2) Reduction in personnel costs - maybe not a huge savings, given what they pay projectionists, but digital movies would allow you to use a single "projectionist" to operate several, possibly even all, of the movies in the cinema simultaneously.

3) On-demand Kiosks - This may be a stretch, but I could see a theatre offering mini-theatre booths that could accomodate 2 to 4 people using a small screen but offering viewing of any movie in the theatre whenever the customer wanted to see it. You could probably charge a premium for the convenience. The small screen might be a problem, but overall it could be a nice idea.

Anyway, as to the original point of the post, I think Qualcom might have a tough time gaining standard adoption of it's image processing methodology. I haven't seen anything specific about what benefits they might offer, but QCOM's approach would have to offer a significant advantage in quality or overall compression to displace MPEG as a standard for digital movies.

Even if they succeed, as interesting as this technology is, I would not anticipate any fundamental shifts that would create a gorilla market for QCOM or anybody else. Transferring movies digitally is a more efficient way to distribute them, but the technology to transfer very large files is there today. If QCOM's approach can replace MPEG as an industry standard, there might be the potential for large revenues from licensing, but probably not on a scale even close to that of their CDMA licensing.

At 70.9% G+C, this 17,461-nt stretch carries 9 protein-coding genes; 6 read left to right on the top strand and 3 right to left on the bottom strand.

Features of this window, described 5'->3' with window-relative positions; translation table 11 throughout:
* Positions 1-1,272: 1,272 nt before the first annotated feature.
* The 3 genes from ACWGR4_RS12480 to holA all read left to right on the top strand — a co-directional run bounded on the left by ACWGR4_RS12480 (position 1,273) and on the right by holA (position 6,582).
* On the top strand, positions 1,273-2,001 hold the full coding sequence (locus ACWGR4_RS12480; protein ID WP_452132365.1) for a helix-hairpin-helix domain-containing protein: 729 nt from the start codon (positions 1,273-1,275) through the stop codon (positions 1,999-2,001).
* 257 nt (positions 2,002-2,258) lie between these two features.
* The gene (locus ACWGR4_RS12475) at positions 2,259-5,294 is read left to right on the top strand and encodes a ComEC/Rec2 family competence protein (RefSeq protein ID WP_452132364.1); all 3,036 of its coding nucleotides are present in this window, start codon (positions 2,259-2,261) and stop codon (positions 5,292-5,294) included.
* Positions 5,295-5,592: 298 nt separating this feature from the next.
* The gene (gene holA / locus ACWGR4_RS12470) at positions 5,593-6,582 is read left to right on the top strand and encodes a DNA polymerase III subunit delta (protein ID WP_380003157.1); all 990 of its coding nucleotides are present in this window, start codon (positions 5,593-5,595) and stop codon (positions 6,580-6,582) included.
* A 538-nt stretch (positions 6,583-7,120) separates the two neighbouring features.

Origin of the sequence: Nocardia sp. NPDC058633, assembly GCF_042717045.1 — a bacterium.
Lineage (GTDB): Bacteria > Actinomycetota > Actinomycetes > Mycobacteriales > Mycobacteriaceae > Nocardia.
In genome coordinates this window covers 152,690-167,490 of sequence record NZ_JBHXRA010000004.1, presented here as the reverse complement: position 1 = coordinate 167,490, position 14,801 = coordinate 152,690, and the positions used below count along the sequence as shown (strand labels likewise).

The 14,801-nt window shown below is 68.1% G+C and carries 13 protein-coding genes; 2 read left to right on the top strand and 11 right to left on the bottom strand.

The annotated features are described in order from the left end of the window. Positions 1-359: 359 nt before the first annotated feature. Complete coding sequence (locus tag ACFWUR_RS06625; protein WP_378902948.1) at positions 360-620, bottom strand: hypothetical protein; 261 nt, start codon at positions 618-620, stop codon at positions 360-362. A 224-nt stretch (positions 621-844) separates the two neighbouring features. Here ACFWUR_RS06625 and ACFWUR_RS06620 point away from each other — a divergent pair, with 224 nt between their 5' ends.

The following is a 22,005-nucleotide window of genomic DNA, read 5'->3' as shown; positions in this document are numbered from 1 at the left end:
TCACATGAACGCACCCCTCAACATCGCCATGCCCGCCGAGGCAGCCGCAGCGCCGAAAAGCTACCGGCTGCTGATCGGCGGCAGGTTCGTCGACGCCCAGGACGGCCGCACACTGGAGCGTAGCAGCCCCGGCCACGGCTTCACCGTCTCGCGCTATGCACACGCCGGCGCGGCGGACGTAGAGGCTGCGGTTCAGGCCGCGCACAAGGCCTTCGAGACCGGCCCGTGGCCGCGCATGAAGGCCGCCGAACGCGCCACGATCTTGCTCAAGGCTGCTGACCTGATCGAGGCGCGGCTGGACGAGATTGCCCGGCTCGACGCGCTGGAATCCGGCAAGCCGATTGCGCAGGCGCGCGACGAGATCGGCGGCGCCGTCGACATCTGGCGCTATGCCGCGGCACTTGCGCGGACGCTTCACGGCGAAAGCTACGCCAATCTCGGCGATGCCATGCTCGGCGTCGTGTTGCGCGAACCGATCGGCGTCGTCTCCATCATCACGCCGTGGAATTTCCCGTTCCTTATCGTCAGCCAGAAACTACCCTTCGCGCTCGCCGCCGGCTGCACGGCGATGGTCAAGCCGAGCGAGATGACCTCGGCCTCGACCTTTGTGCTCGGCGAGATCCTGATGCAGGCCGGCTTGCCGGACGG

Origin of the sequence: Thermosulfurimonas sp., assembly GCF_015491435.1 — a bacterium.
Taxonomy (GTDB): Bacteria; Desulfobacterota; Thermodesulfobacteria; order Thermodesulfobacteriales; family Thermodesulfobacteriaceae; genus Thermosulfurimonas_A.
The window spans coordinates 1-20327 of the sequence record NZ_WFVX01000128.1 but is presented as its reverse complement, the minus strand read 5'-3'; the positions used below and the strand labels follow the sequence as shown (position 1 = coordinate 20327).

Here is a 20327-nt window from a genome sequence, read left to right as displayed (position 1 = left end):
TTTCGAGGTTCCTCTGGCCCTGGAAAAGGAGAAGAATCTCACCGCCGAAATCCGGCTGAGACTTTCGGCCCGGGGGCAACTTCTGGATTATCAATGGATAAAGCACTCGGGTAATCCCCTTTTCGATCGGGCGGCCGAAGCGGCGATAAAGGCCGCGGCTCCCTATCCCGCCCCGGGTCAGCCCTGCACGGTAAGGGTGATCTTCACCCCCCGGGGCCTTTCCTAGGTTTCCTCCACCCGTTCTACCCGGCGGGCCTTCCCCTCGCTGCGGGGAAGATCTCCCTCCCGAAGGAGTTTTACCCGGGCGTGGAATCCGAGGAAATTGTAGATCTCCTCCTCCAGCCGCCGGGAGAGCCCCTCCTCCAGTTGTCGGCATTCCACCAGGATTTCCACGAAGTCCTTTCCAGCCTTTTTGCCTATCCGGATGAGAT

The net as I see it is that the new venture between Technicolor and Qualcom has the opportunity to generate a lot of revenue with their end to end digital theatre system, but the potential market ($4B-$5B) just isn't big enough for the new company to merit and achieve Gorilla status.

Just my $.02

Steve
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More than a year ago, I saw a San Diego start-up demo their video compression algorithms by delivering full motion video (acutally a clip from Air Force One) over a wireless link to a Palm VII. The quality was suprisingly good. Do you think QCOM could be working in this cinema bowling alley to help position a combination of 3G wireless and compressed video delivery?

Think about the recent Lucent commercial of a guy watching his kid's soccer game from the hotel room and then think about the broader market for video streamed to your wirless equipped laptop, PDA, net appliance, etc.

Could this be the first stage of a potential open proprietary architecture which combines QCOM technology for wireless and video compression?
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More than a year ago, I saw a San Diego start-up demo their video compression algorithms by delivering full motion video (acutally a clip from Air Force One)
over a wireless link to a Palm VII. The quality was suprisingly good. Do you think QCOM could be working in this cinema bowling alley to help position a
combination of 3G wireless and compressed video delivery?


Qualcomm used compression technology from PacketVideo during that demonstration. We are way ahead of ourselves in connecting the dots, but I like your thinking. :)

I believe PacketVideo's compression techniques are proprietary? Not sure who has the lions share on MPEG-4. They also are planning to go public eventually, you may want to check out their website. As displayed prominently there, they are a member of Red Herring's top 100 tech company list. Check this out:


PacketVideo and Media Companies to Trial New Technology for Streaming Video Content to Wireless Handheld Devices